Weihrauch HW110 – Polymer Perfection.
Like many shooters, my first experience of shooting was with airguns. For me it all began way back in 1979 when my dad bought a Weihrauch HW35 – a gun that he still has to this day, and is still in virtually the same condition as when it came out of the shop.
I would often accompany him when he went rabbit shooting and once he had bagged one or two bunnies he would stand up a few spent shotgun cartridges for me to have a shot at. I was only eight at the time and not strong enough to hold the gun unaided.
I fondly remember my dad sitting on the grass, resting the gun on his shoulder and me standing behind him as I aimed and knocked over the empty cartridges.
A couple of years later, in 1981, he bought me my first air rifle, which was a Webley Victor – a fantastic little gun for a young, growing lad to start off with. I still have my little Webley Victor tucked away and it is still just like new.
In the mid 90’s I decided to buy myself another air rifle. I was already a huge fan of Weihrauch and decided on the HW97K, a spring powered air rifle that is still ranked in many people’s top 2–3 springers, even today.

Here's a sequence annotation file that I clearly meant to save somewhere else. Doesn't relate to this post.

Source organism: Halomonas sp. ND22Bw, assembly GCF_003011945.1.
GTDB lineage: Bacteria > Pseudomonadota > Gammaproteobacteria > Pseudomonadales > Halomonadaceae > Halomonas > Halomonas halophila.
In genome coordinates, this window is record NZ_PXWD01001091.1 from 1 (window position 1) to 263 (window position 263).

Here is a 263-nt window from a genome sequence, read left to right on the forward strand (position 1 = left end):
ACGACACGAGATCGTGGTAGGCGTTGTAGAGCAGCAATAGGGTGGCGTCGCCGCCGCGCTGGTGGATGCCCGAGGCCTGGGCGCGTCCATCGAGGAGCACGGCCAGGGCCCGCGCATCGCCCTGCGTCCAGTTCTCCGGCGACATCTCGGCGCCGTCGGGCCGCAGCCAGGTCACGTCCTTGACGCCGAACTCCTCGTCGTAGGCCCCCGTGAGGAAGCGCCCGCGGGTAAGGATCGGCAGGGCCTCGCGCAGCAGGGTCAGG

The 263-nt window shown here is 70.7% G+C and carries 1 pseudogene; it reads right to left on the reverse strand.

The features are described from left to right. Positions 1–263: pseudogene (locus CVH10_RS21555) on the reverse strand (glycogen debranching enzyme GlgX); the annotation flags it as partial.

There were a number of manufacturers who used the Great British Shooting Show 2016 as their launch pad for new products, one of these fantastic products for 2016 was the new air rifle from Weihrauch, the HW110. Being an HW fan I was very keen to take a look at Weihrauch’s new addition to the multi-shot PCP market. I was not disappointed when I arrived at the HW stand in the heart of Airgun City!
When Weihrauch first unveiled the HW100 thirteen years ago, yes it really was that long ago, it seemed as if they had pretty much hit the PCP nail right on the head with the first whack, but the German masters of airgun production cannot rest on their laurels and things must move on and progress.
There are many great features on this new rifle. Let’s start at the front and work our way back. Weihrauch have fitted their own extremely quiet silencer onto the 110’s 16” threaded, semi-free floating, precision rifled barrel. The barrel is semi-free floating because it is supported by a strong, but lightweight barrel band.
The air tank has a forward facing air gauge and is charged by inserting the quick fill nozzle – which is supplied in the box with the rifle – into the inlet valve that is situated just behind the air gauge. Another thing that is supplied in the box is a friction fit plug that inserts into the inlet valve to protect it when the rifle is fully charged and in use.
When I first saw the HW110, which was at its launch at the Great British Shooting Show back in February, my immediate thought was that the rifle had a fully synthetic stock, but once in the hand you soon realise that this is not the case. The 110 actually has a beech stock that is wrapped in a “soft touch” rubber compound. This rubber compound has a lovely grippy feel to it, and with the addition of the impregnated checkered panels on the fore end and on the pistol grip the shooter will have a very confident grip on the rifle.